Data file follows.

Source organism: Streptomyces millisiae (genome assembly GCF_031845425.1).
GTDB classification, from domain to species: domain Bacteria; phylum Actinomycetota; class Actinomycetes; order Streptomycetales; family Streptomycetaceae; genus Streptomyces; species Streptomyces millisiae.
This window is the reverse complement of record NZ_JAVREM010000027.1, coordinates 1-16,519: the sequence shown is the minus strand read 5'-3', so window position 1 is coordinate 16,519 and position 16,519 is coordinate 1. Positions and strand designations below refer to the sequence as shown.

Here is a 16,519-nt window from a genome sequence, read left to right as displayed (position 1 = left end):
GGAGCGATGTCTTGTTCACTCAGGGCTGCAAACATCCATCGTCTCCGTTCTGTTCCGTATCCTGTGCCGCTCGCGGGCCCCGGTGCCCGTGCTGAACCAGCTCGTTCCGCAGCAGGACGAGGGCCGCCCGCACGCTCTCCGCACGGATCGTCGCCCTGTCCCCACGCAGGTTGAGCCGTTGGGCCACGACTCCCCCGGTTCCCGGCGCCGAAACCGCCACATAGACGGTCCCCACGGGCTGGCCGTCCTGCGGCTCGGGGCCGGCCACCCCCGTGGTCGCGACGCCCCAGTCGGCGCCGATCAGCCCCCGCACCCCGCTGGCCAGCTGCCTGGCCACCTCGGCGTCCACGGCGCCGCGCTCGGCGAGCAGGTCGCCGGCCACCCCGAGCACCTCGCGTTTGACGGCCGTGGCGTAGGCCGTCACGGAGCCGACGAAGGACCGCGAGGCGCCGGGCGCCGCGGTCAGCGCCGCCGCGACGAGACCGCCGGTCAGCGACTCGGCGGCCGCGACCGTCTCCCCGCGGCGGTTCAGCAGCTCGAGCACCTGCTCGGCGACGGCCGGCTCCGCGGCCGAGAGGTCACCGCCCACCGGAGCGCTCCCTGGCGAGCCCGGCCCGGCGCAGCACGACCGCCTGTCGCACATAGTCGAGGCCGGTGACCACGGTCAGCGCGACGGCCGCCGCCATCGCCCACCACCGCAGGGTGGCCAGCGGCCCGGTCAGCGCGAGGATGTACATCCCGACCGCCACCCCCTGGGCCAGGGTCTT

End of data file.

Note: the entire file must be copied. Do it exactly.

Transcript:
Source organism: Streptomyces millisiae (genome assembly GCF_031845425.1).
GTDB classification, from domain to species: domain Bacteria; phylum Actinomycetota; class Actinomycetes; order Streptomycetales; family Streptomycetaceae; genus Streptomyces; species Streptomyces millisiae.
This window is the reverse complement of record NZ_JAVREM010000027.1, coordinates 1-16,519: the sequence shown is the minus strand read 5'-3', so window position 1 is coordinate 16,519 and position 16,519 is coordinate 1. Positions and strand designations below refer to the sequence as shown.

Here is a 16,519-nt window from a genome sequence, read left to right as displayed (position 1 = left end):
GGAGCGATGTCTTGTTCACTCAGGGCTGCAAACATCCATCGTCTCCGTTCTGTTCCGTATCCTGTGCCGCTCGCGGGCCCCGGTGCCCGTGCTGAACCAGCTCGTTCCGCAGCAGGACGAGGGCCGCCCGCACGCTCTCCGCACGGATCGTCGCCCTGTCCCCACGCAGGTTGAGCCGTTGGGCCACGACTCCCCCGGTTCCCGGCGCCGAAACCGCCACATAGACGGTCCCCACGGGCTGGCCGTCCTGCGGCTCGGGGCCGGCCACCCCCGTGGTCGCGACGCCCCAGTCGGCGCCGATCAGCCCCCGCACCCCGCTGGCCAGCTGCCTGGCCACCTCGGCGTCCACGGCGCCGCGCTCGGCGAGCAGGTCGCCGGCCACCCCGAGCACCTCGCGTTTGACGGCCGTGGCGTAGGCCGTCACGGAGCCGACGAAGGACCGCGAGGCGCCGGGCGCCGCGGTCAGCGCCGCCGCGACGAGACCGCCGGTCAGCGACTCGGCGGCCGCGACCGTCTCCCCGCGGCGGTTCAGCAGCTCGAGCACCTGCTCGGCGACGGCCGGCTCCGCGGCCGAGAGGTCACCGCCCACCGGAGCGCTCCCTGGCGAGCCCGGCCCGGCGCAGCACGACCGCCTGTCGCACATAGTCGAGGCCGGTGACCACGGTCAGCGCGACGGCCGCCGCCATCGCCCACCACCGCAGGGTGGCCAGCGGCCCGGTCAGCGCGAGGATGTACATCCCGACCGCCACCCCCTGGGCCAGGGTCTT